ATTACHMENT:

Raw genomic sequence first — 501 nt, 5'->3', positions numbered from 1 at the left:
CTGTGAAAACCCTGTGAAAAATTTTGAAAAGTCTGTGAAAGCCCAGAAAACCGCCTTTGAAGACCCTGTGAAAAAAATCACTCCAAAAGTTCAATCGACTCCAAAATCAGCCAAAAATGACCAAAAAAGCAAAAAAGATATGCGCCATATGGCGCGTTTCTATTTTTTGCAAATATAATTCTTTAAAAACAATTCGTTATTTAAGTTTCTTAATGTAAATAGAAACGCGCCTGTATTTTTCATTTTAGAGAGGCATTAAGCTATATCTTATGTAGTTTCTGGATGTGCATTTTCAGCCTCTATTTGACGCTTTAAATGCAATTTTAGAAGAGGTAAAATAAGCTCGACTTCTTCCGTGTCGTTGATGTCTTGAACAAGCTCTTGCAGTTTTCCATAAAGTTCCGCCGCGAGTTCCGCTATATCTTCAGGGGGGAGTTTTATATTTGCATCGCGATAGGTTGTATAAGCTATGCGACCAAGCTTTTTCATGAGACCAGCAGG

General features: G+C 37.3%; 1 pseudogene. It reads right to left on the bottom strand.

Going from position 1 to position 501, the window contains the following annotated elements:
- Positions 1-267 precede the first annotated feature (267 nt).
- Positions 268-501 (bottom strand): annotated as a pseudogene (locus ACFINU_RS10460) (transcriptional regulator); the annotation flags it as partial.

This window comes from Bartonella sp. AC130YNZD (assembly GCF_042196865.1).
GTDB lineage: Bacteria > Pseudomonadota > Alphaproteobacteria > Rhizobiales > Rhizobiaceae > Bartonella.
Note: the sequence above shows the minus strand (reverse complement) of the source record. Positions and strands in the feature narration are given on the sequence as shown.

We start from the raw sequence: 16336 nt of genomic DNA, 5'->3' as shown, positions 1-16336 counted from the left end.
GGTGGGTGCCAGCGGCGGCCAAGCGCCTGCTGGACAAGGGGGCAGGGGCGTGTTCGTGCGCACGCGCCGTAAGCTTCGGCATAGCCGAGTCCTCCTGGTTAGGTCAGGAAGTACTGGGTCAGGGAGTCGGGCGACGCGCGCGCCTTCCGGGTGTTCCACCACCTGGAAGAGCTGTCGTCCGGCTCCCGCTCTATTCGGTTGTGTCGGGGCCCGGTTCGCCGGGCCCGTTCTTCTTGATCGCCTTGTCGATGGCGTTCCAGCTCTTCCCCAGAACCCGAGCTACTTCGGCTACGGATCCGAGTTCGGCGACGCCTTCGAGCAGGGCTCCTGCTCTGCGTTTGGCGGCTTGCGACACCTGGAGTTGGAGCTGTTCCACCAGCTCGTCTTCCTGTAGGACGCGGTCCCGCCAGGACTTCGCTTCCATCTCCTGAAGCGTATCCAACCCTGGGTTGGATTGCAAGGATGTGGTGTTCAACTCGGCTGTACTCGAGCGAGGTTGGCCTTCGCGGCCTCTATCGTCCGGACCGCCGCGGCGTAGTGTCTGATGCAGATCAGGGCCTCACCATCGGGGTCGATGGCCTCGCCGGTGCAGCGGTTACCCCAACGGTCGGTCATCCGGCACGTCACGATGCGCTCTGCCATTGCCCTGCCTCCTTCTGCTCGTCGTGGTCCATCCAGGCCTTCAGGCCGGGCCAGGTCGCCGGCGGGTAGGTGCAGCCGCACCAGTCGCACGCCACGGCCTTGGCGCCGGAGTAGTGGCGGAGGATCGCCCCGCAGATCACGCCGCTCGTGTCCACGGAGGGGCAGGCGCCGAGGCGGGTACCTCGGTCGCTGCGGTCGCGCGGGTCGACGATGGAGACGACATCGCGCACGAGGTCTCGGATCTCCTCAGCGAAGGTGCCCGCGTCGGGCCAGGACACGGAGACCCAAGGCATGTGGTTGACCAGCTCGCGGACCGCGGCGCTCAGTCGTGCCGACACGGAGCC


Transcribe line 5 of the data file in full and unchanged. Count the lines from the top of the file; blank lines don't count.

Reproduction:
- Positions 1-267 precede the first annotated feature (267 nt).